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Security of CAS Registry BLAST Queries and Results

CAS recognizes that the sequence queries that are submitted for BLAST® searching and the BLAST search results are valuable intellectual property. To safeguard this information, the sequence search process has been designed to encrypt this information before transmitting it across the network.

The CAS Registry BLAST application uses the industry-standard Secure Sockets Layer (SSL) protocol with 128-bit encryption to encrypt BLAST queries before they leave the customer PC and to decrypt them after they reach a server at CAS. The SSL also encrypts BLAST search results before they leave the CAS server and decrypts them after they reach the customer PC.

128-bit SSL is cryptographically secure. There is no way for anyone to intercept or capture this information in any usable manner.

It is used for financial transactions and other applications requiring a high level of security.

Technical Details

The SSL protocol uses public key encryption technology. With this technology, each party in an encrypted exchange has two related encryption keys:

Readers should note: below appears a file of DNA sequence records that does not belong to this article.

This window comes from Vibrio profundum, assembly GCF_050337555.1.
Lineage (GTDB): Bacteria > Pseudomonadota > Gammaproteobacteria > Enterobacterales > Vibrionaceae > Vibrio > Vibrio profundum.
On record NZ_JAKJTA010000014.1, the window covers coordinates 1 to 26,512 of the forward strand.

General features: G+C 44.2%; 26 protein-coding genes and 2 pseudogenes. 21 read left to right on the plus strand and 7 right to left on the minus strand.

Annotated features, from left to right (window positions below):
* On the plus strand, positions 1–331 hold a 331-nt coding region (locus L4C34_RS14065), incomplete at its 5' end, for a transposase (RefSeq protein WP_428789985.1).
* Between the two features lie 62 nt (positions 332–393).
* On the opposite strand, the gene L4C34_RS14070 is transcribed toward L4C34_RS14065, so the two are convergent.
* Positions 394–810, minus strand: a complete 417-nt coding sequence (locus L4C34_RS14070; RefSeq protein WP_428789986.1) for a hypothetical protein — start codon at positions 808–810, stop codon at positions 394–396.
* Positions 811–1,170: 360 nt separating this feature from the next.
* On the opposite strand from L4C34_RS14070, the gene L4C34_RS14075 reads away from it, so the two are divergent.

A message encrypted with a public encryption key can only be decrypted with the associated private encryption key. Thus, anyone can encrypt a message with a given public encryption key, but only the owner of that key can decrypt the message because only the owner has the associated private encryption key.

The SSL protocol begins by verifying the identity of the server at CAS. This verification requires several steps:

The SSL protocol then continues encrypting messages exchanged between the client and the server. The key used to encrypt messages is based on the master encryption key, but changes with each message exchange using a random number generator. Thus, the effort used to break the encryption on one message would not help with decrypting the next.

The CAS Registry BLAST application uses encryption keys that are 128 bits long. As a measure of the security provided by this level of encryption, on average, a computer with 64 MIPS (Millions of Instructions per Second) of processing power would require one year to break the encryption of a message when 40-bit encryption is used. 128-bit encryption is 3.0 x 1026 more powerful than 40-bit encryption.

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